|Technology keeps changing–the evidence surrounds us. One need not have lived long, for example, to have seen the spread of personal computers, microwave ovens, and videocassette recorders. These innovations alter how we live, just as life in the early 20th century was altered by, say, automobiles and telephones. Of course, some innovations prove more far-reaching than others; the microwave oven, a welcome convenience, seems unlikely to reshape life to the extent that the automobile has.Is it possible to identify a class of innovations that are of particular cultural-evolutionary significance? Some anthropologists, following Leslie A. White (1949), believe that breakthroughs in energy use are just such a class. From this perspective, four milestones of technological evolution can be identified: (1) use of tools, (2) control of fire, (3) application of the steam engine, and (4) control of nuclear power (Asimov 1972). Human societies always have relied heavily, for survival, on the making and using of tools. Stone tools date back over two million years; tools of softer materials, such as digging sticks, spears, and clubs may be much older still. Indeed, it is quite possible (as Darwin himself speculated) that an increasing reliance on tools created the evolutionary pressure that made us into upright bipeds: tool users with hands and arms less used for locomotion would have survived and reproduced better than tool users who continued getting around on all four.Tools allow the body’s energy to be concentrated on small areas–points and edges that can cut and penetrate where the unaided body would fail. Teeth are hard and sharp, but very limited. Consider the difference between a stone chopper held in your hand, and an incisor tooth held in your gums. The power of your swinging arm can be transferred to the edge of the chopper; but if you tried to swing your head in a similar arc to cut a branch from a tree or smash open a bone, the results would not be pretty.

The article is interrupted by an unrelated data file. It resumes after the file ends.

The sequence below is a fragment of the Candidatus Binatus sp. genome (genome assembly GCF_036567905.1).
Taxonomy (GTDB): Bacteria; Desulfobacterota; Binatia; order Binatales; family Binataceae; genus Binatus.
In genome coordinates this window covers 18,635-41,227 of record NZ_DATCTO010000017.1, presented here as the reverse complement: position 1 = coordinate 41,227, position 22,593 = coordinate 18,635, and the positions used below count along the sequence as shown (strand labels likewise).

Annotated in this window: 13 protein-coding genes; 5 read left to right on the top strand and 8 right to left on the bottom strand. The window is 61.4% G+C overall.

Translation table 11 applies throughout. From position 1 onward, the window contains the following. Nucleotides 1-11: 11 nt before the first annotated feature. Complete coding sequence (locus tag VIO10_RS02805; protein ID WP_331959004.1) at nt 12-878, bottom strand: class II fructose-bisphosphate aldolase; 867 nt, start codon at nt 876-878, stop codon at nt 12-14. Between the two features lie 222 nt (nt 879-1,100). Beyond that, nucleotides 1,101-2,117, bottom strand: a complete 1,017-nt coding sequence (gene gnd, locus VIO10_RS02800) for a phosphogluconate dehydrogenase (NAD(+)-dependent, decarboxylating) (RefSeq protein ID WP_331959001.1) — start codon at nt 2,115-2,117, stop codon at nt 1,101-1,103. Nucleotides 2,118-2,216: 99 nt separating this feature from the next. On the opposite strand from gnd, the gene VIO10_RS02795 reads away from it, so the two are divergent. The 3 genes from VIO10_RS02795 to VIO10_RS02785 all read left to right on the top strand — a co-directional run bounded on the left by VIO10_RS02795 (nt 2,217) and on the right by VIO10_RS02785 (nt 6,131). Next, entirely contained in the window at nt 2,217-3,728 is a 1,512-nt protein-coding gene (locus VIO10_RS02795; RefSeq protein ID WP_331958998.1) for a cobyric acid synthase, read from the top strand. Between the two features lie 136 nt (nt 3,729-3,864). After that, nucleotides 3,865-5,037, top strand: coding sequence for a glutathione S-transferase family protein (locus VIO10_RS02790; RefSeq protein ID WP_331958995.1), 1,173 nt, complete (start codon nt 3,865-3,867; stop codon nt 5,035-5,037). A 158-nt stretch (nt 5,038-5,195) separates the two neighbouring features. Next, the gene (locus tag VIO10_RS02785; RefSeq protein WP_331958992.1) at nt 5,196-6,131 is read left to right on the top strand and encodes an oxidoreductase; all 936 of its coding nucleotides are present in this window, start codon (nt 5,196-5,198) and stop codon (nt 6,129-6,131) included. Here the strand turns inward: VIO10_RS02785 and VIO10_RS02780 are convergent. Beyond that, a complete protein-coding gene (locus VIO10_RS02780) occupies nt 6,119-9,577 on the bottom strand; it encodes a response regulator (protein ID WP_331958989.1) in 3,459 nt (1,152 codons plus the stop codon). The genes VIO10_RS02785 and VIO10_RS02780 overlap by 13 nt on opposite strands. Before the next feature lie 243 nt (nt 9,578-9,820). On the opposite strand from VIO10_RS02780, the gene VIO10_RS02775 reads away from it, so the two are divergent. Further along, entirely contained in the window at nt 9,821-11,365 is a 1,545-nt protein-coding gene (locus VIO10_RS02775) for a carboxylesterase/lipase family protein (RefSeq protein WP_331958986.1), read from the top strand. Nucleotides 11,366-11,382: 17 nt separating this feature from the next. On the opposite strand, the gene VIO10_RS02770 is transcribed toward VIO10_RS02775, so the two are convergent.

The energy driving hand tools is generated in the human body. Use of energy generated outside our bodies originated when humans got control of fire–a milestone probably reached by half a million years ago. Getting energy by burning firewood is chemically similar to getting energy by eating food; but the former allowed our ancestors to expand out of our tropical evolutionary cradle.
Useful as fire was (especially in helping trigger the Bronze Age and Iron Age a few thousand years ago), it began to replace human–or animal–muscle power only with the refinement of the steam engine in the 1700s. As firewood became scarce in England, coal was turned to; and as coal mines deepened, water seepage and flooding of the mines became a chronic problem. Pumping water from coal mines was the necessity that mothered the refinement of the steam engine; because steam engines increasingly were fueled by coal, coal mining itself helped increase the demand for coal. The steam engine, meanwhile, found innumerable industrial applications by converting heat energy to mechanical energy, as in textile factories to drive huge looms; indeed, the steam engine often is considered to have been the most important single innovation for industrialization.
When we burn either firewood or fossil fuel (coal, oil, natural gas), we are indirectly using solar energy “trapped” by photosynthesis. (The same applies when we energize our bodies by eating food.) The first genuine departure, in this respect, occurred only with control over nuclear power achieved a few decades. ago. Fission, used to generate electricity in coal-poor societies, is efficient; but fuel is expensive, and hazardous wastes are produced. Nuclear fusion–the means by which stars produce heat and light–is even more efficient; moreover, fuel is cheap, and wastes are not hazardous. The problem is containing the extremely high temperatures involved: so far, fusion literally is “too hot to handle.” In future decades, controlled fusion could become a practical energy source. Cultural evolutionism can suggest that so fundamental a change in energy use could usher in a new stage of cultural evolution; foreseeing what that stage would be like, however, is well beyond its current ability. Meanwhile, we must cope with the fact that nuclear power’s unprecedented potential for destruction places our very survival in doubt. As Leslie A. White wrote, in 1949, concerning the advent of nuclear power,
1972 Life and Energy. New York: Avon (Discus).
White, Leslie A.
1949 The Science of Culture. New York: Farrar, Straus.